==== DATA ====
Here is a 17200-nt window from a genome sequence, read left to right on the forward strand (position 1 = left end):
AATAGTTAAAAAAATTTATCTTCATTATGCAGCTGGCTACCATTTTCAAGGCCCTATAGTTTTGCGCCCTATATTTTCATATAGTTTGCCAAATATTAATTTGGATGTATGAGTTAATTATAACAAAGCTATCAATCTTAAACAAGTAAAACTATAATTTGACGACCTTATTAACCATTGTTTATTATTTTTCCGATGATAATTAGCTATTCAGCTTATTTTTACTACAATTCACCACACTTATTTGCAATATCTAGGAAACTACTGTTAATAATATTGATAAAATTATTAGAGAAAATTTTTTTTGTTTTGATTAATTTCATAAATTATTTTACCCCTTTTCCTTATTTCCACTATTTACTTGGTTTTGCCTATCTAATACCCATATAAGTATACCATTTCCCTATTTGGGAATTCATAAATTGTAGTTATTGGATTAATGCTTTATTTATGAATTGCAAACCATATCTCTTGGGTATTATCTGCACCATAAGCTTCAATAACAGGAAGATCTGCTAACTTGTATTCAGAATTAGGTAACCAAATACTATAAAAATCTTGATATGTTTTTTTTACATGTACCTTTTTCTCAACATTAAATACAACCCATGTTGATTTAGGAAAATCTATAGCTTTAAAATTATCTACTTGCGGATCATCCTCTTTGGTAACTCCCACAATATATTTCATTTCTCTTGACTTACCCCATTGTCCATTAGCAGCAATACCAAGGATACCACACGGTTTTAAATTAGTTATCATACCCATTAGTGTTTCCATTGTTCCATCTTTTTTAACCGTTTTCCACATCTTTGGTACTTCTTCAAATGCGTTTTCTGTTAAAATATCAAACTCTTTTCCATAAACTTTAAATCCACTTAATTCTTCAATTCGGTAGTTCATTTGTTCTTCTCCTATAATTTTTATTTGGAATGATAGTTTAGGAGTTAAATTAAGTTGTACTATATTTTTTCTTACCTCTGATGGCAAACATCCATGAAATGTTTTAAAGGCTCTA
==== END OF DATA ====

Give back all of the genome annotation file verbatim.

Here is a 17200-nt window from a genome sequence, read left to right on the forward strand (position 1 = left end):
AATAGTTAAAAAAATTTATCTTCATTATGCAGCTGGCTACCATTTTCAAGGCCCTATAGTTTTGCGCCCTATATTTTCATATAGTTTGCCAAATATTAATTTGGATGTATGAGTTAATTATAACAAAGCTATCAATCTTAAACAAGTAAAACTATAATTTGACGACCTTATTAACCATTGTTTATTATTTTTCCGATGATAATTAGCTATTCAGCTTATTTTTACTACAATTCACCACACTTATTTGCAATATCTAGGAAACTACTGTTAATAATATTGATAAAATTATTAGAGAAAATTTTTTTTGTTTTGATTAATTTCATAAATTATTTTACCCCTTTTCCTTATTTCCACTATTTACTTGGTTTTGCCTATCTAATACCCATATAAGTATACCATTTCCCTATTTGGGAATTCATAAATTGTAGTTATTGGATTAATGCTTTATTTATGAATTGCAAACCATATCTCTTGGGTATTATCTGCACCATAAGCTTCAATAACAGGAAGATCTGCTAACTTGTATTCAGAATTAGGTAACCAAATACTATAAAAATCTTGATATGTTTTTTTTACATGTACCTTTTTCTCAACATTAAATACAACCCATGTTGATTTAGGAAAATCTATAGCTTTAAAATTATCTACTTGCGGATCATCCTCTTTGGTAACTCCCACAATATATTTCATTTCTCTTGACTTACCCCATTGTCCATTAGCAGCAATACCAAGGATACCACACGGTTTTAAATTAGTTATCATACCCATTAGTGTTTCCATTGTTCCATCTTTTTTAACCGTTTTCCACATCTTTGGTACTTCTTCAAATGCGTTTTCTGTTAAAATATCAAACTCTTTTCCATAAACTTTAAATCCACTTAATTCTTCAATTCGGTAGTTCATTTGTTCTTCTCCTATAATTTTTATTTGGAATGATAGTTTAGGAGTTAAATTAAGTTGTACTATATTTTTTCTTACCTCTGATGGCAAACATCCATGAAATGTTTTAAAGGCTCTA